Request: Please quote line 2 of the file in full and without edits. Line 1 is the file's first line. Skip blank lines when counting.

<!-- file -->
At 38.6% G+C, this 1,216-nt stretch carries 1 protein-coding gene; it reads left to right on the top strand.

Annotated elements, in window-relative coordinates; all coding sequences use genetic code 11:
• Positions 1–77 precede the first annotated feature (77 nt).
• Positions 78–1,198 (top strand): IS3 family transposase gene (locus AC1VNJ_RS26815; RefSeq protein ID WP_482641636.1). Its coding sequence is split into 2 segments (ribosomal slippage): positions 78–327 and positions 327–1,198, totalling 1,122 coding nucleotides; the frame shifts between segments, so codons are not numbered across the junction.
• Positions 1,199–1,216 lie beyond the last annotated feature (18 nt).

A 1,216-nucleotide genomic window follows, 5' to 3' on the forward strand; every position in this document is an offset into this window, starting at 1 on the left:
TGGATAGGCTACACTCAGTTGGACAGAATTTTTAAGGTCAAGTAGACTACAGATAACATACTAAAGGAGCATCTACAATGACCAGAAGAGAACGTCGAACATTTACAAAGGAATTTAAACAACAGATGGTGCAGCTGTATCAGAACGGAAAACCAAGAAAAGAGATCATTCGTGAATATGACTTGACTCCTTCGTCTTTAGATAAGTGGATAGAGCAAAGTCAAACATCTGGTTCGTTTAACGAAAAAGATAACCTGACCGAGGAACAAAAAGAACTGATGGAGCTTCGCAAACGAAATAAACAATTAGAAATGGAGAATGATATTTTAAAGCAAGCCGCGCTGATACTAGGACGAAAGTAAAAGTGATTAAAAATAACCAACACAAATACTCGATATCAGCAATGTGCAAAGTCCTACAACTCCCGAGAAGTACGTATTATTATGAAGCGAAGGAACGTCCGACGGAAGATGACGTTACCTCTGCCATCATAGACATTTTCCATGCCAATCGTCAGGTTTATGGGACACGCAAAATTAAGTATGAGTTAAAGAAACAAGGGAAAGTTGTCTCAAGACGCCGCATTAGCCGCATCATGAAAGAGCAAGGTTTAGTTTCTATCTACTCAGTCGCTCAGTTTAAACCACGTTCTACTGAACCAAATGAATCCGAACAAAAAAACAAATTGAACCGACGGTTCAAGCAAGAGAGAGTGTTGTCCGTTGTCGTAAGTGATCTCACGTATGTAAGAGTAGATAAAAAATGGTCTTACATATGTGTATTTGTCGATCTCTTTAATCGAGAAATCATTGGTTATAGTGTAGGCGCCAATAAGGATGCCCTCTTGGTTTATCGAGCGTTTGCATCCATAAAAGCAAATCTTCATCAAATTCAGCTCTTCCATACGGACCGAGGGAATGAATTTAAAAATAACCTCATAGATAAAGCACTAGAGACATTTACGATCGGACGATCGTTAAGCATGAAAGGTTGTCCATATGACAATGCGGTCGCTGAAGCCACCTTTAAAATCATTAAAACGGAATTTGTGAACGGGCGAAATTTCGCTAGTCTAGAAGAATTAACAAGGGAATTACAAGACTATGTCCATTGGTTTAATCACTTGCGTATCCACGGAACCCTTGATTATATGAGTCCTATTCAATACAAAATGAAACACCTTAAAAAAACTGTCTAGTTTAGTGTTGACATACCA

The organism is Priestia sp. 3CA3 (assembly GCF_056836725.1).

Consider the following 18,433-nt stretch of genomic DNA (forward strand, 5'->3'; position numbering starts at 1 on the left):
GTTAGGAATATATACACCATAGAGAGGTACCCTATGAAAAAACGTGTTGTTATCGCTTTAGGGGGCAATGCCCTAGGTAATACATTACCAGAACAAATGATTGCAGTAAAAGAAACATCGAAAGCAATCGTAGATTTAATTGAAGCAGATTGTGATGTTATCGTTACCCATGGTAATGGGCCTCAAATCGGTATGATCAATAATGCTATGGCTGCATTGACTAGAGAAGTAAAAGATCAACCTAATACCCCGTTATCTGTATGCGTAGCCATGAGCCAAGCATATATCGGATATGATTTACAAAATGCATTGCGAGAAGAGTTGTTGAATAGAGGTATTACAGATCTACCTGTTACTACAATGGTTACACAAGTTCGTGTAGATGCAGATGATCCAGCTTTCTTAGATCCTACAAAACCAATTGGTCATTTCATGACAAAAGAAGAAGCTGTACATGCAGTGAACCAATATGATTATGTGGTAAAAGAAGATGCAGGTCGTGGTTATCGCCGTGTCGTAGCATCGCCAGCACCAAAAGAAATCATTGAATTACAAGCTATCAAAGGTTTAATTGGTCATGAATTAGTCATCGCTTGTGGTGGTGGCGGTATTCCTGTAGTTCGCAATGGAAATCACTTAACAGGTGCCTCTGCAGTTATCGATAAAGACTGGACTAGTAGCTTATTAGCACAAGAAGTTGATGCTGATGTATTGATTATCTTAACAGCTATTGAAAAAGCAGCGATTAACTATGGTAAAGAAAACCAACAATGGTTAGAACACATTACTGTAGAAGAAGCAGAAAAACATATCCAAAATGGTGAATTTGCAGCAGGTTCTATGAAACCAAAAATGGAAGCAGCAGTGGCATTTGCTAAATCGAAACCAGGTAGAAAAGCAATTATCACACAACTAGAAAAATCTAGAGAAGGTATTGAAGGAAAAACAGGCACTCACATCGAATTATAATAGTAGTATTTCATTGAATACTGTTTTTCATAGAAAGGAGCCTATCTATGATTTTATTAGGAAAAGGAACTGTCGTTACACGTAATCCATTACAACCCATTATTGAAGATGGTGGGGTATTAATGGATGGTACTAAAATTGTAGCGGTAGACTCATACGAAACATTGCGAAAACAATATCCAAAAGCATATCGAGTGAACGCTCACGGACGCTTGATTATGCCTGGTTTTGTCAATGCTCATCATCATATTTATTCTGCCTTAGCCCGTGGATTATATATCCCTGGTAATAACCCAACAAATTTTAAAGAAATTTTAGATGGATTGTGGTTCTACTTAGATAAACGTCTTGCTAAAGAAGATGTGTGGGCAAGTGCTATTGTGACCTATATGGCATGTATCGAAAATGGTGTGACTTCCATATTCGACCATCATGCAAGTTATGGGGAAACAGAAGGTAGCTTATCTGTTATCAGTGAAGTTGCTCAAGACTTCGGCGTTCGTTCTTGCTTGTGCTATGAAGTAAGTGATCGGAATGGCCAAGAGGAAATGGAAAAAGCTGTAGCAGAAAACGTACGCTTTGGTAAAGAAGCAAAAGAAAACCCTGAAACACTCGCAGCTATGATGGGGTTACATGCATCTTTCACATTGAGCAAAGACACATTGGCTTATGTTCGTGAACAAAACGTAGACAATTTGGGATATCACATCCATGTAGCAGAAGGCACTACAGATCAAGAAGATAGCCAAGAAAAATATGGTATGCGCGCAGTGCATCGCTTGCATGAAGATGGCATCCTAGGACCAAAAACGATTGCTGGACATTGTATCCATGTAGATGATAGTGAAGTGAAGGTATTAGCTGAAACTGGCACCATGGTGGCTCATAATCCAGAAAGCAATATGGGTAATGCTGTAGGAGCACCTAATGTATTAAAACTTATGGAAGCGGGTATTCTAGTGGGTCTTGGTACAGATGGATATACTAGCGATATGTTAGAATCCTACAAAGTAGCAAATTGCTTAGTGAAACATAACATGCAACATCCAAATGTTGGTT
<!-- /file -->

Annotated elements, in window-relative coordinates; all coding sequences use genetic code 11: